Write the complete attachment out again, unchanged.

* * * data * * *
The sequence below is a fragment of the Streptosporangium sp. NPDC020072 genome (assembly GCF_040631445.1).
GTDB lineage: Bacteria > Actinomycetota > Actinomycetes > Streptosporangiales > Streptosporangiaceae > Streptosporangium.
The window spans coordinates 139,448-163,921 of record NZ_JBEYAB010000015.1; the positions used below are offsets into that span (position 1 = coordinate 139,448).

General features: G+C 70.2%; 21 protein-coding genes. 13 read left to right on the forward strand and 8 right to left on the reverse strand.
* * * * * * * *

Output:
The sequence below is a fragment of the Streptosporangium sp. NPDC020072 genome (assembly GCF_040631445.1).
GTDB lineage: Bacteria > Actinomycetota > Actinomycetes > Streptosporangiales > Streptosporangiaceae > Streptosporangium.
The window spans coordinates 139,448-163,921 of record NZ_JBEYAB010000015.1; the positions used below are offsets into that span (position 1 = coordinate 139,448).

General features: G+C 70.2%; 21 protein-coding genes. 13 read left to right on the forward strand and 8 right to left on the reverse strand.